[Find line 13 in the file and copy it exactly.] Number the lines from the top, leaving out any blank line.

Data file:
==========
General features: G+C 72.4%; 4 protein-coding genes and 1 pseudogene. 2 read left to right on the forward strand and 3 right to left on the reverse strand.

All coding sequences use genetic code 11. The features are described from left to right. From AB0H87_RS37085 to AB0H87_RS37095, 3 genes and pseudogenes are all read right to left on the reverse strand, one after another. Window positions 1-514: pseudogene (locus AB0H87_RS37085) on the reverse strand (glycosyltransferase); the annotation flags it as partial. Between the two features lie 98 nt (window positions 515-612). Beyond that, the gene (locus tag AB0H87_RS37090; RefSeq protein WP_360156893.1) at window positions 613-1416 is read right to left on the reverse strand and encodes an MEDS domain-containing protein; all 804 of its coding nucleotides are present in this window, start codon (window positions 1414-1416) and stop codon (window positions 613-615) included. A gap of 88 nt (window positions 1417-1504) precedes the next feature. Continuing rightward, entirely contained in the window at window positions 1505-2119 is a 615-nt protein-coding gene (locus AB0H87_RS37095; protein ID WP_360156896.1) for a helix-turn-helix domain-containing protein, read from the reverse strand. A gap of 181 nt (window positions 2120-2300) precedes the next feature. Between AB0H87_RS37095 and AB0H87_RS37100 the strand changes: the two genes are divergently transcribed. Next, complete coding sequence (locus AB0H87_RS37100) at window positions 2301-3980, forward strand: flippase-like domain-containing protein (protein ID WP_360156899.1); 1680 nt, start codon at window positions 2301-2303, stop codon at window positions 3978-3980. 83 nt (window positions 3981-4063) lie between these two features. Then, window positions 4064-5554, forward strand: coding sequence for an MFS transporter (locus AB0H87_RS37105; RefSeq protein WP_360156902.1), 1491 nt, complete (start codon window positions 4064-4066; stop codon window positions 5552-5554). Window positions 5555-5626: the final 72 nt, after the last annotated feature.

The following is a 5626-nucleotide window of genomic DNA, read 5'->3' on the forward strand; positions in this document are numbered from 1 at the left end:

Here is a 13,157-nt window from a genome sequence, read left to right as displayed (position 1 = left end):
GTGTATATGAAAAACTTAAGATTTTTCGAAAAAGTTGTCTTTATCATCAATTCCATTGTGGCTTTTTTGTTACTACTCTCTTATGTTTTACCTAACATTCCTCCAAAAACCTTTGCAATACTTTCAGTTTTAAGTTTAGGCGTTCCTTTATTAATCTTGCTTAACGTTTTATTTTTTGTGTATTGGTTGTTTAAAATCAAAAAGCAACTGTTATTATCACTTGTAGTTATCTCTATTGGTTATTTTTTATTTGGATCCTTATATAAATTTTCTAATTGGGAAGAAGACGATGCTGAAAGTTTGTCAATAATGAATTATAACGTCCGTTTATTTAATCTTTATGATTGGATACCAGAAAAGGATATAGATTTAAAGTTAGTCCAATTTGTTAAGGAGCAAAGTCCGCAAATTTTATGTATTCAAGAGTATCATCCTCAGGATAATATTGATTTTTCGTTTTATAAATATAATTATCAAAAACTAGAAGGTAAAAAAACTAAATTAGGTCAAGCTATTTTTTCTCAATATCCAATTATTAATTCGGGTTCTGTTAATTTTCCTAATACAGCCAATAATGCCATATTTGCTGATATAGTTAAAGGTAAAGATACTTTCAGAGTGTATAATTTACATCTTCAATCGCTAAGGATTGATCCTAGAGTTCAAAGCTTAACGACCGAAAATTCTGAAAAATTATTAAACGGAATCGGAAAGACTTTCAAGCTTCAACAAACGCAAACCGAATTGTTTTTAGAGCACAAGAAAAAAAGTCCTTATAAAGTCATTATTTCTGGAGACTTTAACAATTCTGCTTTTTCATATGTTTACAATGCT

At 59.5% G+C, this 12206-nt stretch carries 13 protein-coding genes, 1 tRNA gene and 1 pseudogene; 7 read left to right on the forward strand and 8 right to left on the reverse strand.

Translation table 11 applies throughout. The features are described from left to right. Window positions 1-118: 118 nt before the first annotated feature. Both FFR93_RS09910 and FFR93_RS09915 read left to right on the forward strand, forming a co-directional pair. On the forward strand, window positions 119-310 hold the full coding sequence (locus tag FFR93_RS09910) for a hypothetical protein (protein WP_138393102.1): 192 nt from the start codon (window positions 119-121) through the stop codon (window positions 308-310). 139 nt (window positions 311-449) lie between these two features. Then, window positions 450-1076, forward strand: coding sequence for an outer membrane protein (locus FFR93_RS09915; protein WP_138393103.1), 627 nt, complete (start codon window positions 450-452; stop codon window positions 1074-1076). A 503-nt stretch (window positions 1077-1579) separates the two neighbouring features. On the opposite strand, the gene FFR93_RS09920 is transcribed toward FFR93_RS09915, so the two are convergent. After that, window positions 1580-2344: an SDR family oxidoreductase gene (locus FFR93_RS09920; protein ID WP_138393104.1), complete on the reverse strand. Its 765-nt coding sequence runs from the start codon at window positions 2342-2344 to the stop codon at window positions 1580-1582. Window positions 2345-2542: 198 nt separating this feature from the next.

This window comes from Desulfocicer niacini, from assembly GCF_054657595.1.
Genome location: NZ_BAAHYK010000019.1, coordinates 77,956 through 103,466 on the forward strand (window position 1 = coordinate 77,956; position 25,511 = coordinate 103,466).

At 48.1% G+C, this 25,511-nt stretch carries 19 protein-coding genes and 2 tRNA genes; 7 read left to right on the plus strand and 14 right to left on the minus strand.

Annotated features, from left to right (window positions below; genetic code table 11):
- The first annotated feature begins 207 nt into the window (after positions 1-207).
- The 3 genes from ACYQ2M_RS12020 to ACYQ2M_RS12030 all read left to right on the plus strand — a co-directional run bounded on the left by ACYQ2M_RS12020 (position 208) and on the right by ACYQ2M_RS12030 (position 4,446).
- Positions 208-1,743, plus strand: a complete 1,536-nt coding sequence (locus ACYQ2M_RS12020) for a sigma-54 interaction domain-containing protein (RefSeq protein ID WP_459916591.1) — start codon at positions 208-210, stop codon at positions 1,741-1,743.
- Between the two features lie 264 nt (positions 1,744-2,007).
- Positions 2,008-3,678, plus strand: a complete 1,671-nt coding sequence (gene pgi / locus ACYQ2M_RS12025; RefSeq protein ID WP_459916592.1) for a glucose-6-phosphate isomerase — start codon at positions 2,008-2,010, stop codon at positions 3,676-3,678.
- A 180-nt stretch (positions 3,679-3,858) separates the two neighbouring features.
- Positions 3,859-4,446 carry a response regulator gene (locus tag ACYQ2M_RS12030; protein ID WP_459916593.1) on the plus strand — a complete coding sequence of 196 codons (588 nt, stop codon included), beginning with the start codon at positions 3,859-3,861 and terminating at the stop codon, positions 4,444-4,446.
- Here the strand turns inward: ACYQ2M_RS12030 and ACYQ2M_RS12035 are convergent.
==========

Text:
- The 3 genes from ACYQ2M_RS12020 to ACYQ2M_RS12030 all read left to right on the plus strand — a co-directional run bounded on the left by ACYQ2M_RS12020 (position 208) and on the right by ACYQ2M_RS12030 (position 4,446).